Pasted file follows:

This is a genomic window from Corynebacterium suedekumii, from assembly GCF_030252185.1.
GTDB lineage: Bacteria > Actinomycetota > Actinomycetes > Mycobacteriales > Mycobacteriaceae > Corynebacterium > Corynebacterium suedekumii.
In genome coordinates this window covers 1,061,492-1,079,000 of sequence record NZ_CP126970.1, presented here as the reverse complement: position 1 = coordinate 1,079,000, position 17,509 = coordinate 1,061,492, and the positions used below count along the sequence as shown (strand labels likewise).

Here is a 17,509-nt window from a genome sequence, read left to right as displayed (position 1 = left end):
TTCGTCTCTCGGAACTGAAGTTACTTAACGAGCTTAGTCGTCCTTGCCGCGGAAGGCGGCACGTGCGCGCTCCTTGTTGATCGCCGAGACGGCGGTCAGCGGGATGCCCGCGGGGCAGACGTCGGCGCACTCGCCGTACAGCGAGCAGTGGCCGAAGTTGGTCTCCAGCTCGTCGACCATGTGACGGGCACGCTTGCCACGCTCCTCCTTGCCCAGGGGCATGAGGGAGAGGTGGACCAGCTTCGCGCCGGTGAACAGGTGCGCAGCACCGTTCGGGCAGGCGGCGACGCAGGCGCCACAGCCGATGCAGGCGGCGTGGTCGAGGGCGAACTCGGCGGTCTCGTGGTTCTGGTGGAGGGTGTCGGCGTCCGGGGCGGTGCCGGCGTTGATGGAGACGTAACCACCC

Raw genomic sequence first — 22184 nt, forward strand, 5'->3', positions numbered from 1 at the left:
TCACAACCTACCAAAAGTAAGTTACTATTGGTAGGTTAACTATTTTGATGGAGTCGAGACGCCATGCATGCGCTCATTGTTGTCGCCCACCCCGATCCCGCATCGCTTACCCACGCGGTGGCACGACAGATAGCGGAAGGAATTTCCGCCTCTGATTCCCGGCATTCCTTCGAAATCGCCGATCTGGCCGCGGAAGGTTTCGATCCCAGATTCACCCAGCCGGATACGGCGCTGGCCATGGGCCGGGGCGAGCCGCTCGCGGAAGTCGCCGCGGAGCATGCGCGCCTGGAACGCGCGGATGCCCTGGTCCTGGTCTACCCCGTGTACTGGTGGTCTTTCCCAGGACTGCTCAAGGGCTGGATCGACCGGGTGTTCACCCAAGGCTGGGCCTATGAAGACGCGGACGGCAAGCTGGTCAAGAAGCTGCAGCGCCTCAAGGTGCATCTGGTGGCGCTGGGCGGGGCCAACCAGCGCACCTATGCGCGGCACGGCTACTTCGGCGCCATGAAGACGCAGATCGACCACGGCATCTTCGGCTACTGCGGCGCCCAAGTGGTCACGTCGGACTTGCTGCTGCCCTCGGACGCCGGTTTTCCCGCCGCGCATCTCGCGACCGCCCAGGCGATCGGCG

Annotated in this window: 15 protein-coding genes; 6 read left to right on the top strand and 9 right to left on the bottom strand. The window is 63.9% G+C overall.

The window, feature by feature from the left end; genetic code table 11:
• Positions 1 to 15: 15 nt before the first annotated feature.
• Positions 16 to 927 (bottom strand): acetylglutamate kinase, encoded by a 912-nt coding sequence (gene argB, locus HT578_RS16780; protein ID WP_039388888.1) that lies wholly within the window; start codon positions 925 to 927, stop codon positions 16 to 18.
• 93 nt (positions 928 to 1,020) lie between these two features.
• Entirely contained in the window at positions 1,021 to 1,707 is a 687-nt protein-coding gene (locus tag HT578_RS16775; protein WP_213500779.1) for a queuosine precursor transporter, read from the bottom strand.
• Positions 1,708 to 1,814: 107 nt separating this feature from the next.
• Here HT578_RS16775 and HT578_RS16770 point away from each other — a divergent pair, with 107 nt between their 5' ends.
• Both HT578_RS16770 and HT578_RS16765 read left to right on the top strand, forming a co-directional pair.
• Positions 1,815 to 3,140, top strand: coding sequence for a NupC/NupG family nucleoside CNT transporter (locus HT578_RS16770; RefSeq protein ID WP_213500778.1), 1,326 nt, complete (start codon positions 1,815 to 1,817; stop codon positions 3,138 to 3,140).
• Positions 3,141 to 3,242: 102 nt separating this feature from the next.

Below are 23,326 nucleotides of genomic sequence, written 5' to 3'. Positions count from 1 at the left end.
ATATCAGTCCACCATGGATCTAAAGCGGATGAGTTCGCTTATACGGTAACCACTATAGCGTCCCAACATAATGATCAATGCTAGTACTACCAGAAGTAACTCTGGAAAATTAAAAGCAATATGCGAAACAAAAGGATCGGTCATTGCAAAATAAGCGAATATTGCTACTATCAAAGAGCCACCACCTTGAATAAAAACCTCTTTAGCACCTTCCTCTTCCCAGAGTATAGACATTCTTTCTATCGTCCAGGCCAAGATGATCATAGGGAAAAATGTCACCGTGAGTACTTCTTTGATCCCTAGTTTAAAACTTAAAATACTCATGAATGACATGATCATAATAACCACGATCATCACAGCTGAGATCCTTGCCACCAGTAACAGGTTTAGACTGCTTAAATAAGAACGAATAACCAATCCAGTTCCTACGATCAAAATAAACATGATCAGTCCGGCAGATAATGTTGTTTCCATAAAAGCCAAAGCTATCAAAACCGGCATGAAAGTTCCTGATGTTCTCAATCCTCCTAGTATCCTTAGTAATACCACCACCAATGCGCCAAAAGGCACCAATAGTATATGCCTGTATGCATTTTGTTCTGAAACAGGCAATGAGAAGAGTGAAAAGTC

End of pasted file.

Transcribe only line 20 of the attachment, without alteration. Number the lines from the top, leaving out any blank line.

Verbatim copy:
ATATCAGTCCACCATGGATCTAAAGCGGATGAGTTCGCTTATACGGTAACCACTATAGCGTCCCAACATAATGATCAATGCTAGTACTACCAGAAGTAACTCTGGAAAATTAAAAGCAATATGCGAAACAAAAGGATCGGTCATTGCAAAATAAGCGAATATTGCTACTATCAAAGAGCCACCACCTTGAATAAAAACCTCTTTAGCACCTTCCTCTTCCCAGAGTATAGACATTCTTTCTATCGTCCAGGCCAAGATGATCATAGGGAAAAATGTCACCGTGAGTACTTCTTTGATCCCTAGTTTAAAACTTAAAATACTCATGAATGACATGATCATAATAACCACGATCATCACAGCTGAGATCCTTGCCACCAGTAACAGGTTTAGACTGCTTAAATAAGAACGAATAACCAATCCAGTTCCTACGATCAAAATAAACATGATCAGTCCGGCAGATAATGTTGTTTCCATAAAAGCCAAAGCTATCAAAACCGGCATGAAAGTTCCTGATGTTCTCAATCCTCCTAGTATCCTTAGTAATACCACCACCAATGCGCCAAAAGGCACCAATAGTATATGCCTGTATGCATTTTGTTCTGAAACAGGCAATGAGAAGAGTGAAAAGTC